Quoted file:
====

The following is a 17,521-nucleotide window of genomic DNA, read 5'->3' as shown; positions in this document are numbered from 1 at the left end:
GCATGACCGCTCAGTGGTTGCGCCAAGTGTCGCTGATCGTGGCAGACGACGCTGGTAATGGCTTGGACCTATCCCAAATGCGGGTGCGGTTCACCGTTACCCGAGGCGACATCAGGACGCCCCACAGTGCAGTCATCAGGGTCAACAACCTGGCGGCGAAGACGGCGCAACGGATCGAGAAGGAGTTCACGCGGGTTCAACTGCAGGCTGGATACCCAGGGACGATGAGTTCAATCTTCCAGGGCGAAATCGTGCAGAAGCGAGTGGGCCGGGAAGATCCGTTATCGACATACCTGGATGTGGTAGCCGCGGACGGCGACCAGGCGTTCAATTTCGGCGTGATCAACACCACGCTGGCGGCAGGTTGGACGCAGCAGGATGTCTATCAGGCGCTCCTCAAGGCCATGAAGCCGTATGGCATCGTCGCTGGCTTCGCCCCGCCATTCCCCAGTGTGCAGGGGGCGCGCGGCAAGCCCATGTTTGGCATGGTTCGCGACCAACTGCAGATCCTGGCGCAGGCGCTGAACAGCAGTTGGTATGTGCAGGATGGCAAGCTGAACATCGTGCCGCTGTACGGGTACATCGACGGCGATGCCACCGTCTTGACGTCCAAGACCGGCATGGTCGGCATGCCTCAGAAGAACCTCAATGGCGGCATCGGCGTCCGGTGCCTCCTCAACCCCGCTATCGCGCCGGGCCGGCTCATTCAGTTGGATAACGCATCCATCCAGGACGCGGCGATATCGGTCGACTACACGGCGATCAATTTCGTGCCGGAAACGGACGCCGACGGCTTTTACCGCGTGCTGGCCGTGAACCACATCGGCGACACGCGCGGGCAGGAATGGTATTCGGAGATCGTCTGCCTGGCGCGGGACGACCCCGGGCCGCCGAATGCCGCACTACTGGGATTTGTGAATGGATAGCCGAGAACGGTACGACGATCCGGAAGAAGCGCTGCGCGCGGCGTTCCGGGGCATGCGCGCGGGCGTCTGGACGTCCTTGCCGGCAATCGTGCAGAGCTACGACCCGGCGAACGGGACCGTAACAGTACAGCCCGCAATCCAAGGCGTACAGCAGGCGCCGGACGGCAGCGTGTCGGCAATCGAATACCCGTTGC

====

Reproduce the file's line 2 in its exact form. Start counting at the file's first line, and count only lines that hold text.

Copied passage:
GCATGACCGCTCAGTGGTTGCGCCAAGTGTCGCTGATCGTGGCAGACGACGCTGGTAATGGCTTGGACCTATCCCAAATGCGGGTGCGGTTCACCGTTACCCGAGGCGACATCAGGACGCCCCACAGTGCAGTCATCAGGGTCAACAACCTGGCGGCGAAGACGGCGCAACGGATCGAGAAGGAGTTCACGCGGGTTCAACTGCAGGCTGGATACCCAGGGACGATGAGTTCAATCTTCCAGGGCGAAATCGTGCAGAAGCGAGTGGGCCGGGAAGATCCGTTATCGACATACCTGGATGTGGTAGCCGCGGACGGCGACCAGGCGTTCAATTTCGGCGTGATCAACACCACGCTGGCGGCAGGTTGGACGCAGCAGGATGTCTATCAGGCGCTCCTCAAGGCCATGAAGCCGTATGGCATCGTCGCTGGCTTCGCCCCGCCATTCCCCAGTGTGCAGGGGGCGCGCGGCAAGCCCATGTTTGGCATGGTTCGCGACCAACTGCAGATCCTGGCGCAGGCGCTGAACAGCAGTTGGTATGTGCAGGATGGCAAGCTGAACATCGTGCCGCTGTACGGGTACATCGACGGCGATGCCACCGTCTTGACGTCCAAGACCGGCATGGTCGGCATGCCTCAGAAGAACCTCAATGGCGGCATCGGCGTCCGGTGCCTCCTCAACCCCGCTATCGCGCCGGGCCGGCTCATTCAGTTGGATAACGCATCCATCCAGGACGCGGCGATATCGGTCGACTACACGGCGATCAATTTCGTGCCGGAAACGGACGCCGACGGCTTTTACCGCGTGCTGGCCGTGAACCACATCGGCGACACGCGCGGGCAGGAATGGTATTCGGAGATCGTCTGCCTGGCGCGGGACGACCCCGGGCCGCCGAATGCCGCACTACTGGGATTTGTGAATGGATAGCCGAGAACGGTACGACGATCCGGAAGAAGCGCTGCGCGCGGCGTTCCGGGGCATGCGCGCGGGCGTCTGGACGTCCTTGCCGGCAATCGTGCAGAGCTACGACCCGGCGAACGGGACCGTAACAGTACAGCCCGCAATCCAAGGCGTACAGCAGGCGCCGGACGGCAGCGTGTCGGCAATCGAATACCCGTTGC